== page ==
Aug. 19, 2010 -- If your child is the youngest in the class and has a diagnosis of ADHD -- attention deficit hyperactivity disorder, marked by inattention and impulsiveness -- it may be a mistake, researchers say.
What is actually immaturity may be mislabeled as ADHD, according to new studies.
''It's not just how old you are when you enter kindergarten that matters," says researcher Todd Elder, PhD, a health economist at Michigan State University, East Lansing. "It's how old you are relevant to your classmates."
Likewise, if your child is the oldest in the class and doesn't have a diagnosis of ADHD, that, too could be wrong, Elder says.
Although recent headlines from his research have focused on the possibility that nearly 1 million children in the U.S. may have been misdiagnosed with ADHD, Elder tells WebMD that there may also be a substantial amount of underdiagnosis among older kids.
The research is slated to publish in the Journal of Health Economics.
Is It Really ADHD? A Closer Look
In his study, Elder looked at the differences in ADHD and medication rates between the oldest and youngest children in a grade. He used data from the Early Childhood Longitudinal Study Kindergarten Cohort, funded by the National Center for Education Statistics.
He looked at whether and how the age of a child relevant to his classmates made a difference. He also looked at which child was likely to take ADHD medications and if the patterns differed by states, which have different cutoff dates for when a child can enter kindergarten.
He found that the youngest children in kindergarten were 60% more likely to be diagnosed with ADHD than their oldest classmates, which could translate to 900,000 children potentially misdiagnosed. They were more likely to be on ADHD medications than the older kids.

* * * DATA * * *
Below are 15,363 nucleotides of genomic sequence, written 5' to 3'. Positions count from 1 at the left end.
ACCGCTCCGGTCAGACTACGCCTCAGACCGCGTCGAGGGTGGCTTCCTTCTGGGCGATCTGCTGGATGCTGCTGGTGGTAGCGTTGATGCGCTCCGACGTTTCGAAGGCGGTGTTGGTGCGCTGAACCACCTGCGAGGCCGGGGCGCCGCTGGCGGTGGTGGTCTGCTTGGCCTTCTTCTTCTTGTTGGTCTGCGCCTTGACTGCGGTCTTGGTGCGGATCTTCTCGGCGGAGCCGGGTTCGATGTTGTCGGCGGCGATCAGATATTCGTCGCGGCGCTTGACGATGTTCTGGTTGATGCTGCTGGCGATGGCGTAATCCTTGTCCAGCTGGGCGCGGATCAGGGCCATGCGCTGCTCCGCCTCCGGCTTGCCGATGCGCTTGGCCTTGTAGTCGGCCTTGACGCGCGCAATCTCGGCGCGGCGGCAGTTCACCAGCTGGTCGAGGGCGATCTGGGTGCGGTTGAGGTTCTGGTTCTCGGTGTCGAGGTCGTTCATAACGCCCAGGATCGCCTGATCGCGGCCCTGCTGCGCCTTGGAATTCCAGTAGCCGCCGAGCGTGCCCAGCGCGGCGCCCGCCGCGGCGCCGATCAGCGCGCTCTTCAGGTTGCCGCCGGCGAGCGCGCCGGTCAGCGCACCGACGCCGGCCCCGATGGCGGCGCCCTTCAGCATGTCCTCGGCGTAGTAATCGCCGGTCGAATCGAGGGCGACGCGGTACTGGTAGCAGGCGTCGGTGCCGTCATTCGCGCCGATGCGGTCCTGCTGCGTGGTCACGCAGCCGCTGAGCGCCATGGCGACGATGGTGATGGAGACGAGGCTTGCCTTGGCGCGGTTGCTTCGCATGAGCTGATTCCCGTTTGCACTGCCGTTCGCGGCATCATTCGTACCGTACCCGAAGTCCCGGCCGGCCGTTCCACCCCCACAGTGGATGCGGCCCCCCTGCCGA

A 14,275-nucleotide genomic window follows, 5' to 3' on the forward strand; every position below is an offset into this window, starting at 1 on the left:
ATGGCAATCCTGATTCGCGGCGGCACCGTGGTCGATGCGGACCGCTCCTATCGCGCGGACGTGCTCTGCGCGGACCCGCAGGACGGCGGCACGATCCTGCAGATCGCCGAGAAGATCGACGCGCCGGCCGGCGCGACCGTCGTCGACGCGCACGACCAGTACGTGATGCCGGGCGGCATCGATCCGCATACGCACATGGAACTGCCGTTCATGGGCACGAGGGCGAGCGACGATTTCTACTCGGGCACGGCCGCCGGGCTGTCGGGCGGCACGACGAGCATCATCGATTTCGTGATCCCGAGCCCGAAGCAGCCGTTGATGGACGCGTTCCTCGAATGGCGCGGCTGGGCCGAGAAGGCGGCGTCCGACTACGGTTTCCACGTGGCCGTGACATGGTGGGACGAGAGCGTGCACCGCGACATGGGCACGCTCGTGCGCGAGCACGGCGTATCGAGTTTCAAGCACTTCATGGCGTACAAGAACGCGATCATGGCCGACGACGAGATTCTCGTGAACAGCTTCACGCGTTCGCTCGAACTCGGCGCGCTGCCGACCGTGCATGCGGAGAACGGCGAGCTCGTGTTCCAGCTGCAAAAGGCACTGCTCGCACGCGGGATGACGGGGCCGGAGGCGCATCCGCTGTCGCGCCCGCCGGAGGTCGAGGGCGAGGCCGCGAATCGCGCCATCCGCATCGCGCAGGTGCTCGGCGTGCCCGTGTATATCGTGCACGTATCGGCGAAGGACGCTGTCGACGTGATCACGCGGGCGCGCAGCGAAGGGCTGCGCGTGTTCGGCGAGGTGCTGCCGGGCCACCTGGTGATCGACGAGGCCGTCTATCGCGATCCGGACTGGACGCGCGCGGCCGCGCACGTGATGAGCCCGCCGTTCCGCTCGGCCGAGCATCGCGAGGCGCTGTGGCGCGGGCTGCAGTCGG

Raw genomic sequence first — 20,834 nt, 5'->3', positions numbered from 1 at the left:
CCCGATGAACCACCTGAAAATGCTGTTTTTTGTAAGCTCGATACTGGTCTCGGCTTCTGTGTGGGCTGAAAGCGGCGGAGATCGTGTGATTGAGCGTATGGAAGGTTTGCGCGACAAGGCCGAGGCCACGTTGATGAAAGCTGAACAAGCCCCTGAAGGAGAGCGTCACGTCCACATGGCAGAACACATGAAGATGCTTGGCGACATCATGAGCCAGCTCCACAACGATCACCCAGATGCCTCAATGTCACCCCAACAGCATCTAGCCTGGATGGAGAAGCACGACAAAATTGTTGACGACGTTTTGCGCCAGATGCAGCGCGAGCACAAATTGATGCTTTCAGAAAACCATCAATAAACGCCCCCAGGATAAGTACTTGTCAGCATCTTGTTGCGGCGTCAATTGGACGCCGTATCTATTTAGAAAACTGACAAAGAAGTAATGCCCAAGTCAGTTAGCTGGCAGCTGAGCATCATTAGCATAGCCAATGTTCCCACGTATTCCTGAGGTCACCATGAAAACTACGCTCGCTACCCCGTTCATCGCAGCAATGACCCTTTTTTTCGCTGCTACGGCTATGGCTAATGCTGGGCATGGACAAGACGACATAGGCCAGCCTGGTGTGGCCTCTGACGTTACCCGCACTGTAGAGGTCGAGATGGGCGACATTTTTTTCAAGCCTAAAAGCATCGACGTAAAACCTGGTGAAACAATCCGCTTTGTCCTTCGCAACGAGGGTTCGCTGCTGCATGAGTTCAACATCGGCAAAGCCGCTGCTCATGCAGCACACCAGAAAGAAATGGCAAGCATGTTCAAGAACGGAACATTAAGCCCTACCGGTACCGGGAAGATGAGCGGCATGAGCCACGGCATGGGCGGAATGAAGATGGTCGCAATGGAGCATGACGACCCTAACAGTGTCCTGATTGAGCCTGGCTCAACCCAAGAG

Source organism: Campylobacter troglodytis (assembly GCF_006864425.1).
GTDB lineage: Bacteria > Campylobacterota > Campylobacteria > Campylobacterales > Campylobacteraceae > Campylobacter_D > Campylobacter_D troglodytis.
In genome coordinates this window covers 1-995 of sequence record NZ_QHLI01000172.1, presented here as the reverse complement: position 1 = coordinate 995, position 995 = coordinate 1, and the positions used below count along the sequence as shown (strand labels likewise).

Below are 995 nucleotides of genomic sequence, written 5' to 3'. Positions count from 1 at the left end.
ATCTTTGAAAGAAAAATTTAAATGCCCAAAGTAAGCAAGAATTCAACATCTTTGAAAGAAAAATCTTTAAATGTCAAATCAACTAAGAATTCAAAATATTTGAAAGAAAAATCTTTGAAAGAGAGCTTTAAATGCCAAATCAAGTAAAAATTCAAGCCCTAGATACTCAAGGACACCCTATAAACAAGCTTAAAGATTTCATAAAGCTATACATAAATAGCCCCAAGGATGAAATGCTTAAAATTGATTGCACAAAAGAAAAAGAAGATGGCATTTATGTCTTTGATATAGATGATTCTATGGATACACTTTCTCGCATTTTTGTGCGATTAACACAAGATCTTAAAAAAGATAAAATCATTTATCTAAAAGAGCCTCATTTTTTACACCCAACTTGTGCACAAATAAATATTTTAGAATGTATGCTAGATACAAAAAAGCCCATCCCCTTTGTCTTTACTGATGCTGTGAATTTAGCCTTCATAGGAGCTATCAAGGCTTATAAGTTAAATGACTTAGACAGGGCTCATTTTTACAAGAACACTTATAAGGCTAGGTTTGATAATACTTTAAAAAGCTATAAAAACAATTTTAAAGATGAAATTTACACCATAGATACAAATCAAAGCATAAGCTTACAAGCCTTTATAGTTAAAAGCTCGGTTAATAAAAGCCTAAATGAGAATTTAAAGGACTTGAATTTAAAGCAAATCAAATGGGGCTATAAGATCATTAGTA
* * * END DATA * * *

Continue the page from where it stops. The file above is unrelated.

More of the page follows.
What is it about the peer group that may influence a misdiagnosis of ADHD? ''I'm not entirely sure," Elder says. "Diagnoses are explicitly based on a comparison of a kid's behaviors with those of their peers."
Kids in the same grade and kids of the same age are two very different scenarios, he says.
Is It Really ADHD? Another Look
In a similar study, Melinda Morrill, PhD, a research assistant professor of economics at North Carolina State University in Raleigh, and her colleagues looked at data from two national health surveys and a national private health insurance claims database to evaluate ADHD diagnosis and treatment in children. The time period studied was from 1996 to 2006.
"The basic idea is, we compared children born just a few days apart," she tells WebMD, including older kids who made the kindergarten cutoff and younger kids who did not. "We found very different rates of diagnosis and treatment."
''Children born before the cutoff have a 25% higher rate of ADHD diagnosis than children born after the cutoff for kindergarten eligibility," she says. "That's huge."
In her national sample, she says, the average diagnosis rate of ADHD is 8%. Children born before the cutoff had a rate of 9.7%, she says, and children born after (the older kids in a class) had a rate of 7.6%.
She can't say why, as that's beyond the study's scope. "All we show is that we have this pattern," she says.
She agrees with Elder: ''Immaturity could be mistaken for ADHD."
Is It Really ADHD? Second Opinions
James Perrin, MD, a spokesman for the American Academy of Pediatrics and head of the division of general pediatrics at Massachusetts General Hospital for Children, Boston, is skeptical that a million children may be misdiagnosed.
''It's not an easy diagnosis to make," he says of ADHD. "There is subjectivity."
Parents should get two opinions, he says. "We do recommend there be an independent verification," says Perrin, who has consulted for pharmaceutical companies that make medications for ADHD.
If the diagnosis is ADHD, environmental changes as well as medication are recommended, Perrin says, not medication alone. "It may be the child is in the wrong environment."
Another expert, George Kapalka, PhD, of Monmouth University in Long Branch, N.J., who has researched ADHD, doesn't dispute there are misdiagnoses. "We should strive to diminish those," he tells WebMD.
But, he adds, criteria for diagnosing ADHD ''clearly indicate impairment must be present in at least two settings, so the diagnosis should never be made based on school problems alone."
More Tips for Parents
Consider a child's age, not grade, Elder says, when a diagnosis of ADHD is suspected. "If your child is the youngest in the classroom, and the teacher says 'ADHD,' I would try to get multiple opinions."
''Parents should know about this," Morrill says of her research findings, ''and think about whether their child is behaving normally for their age group, not just relevant to their classroom peers."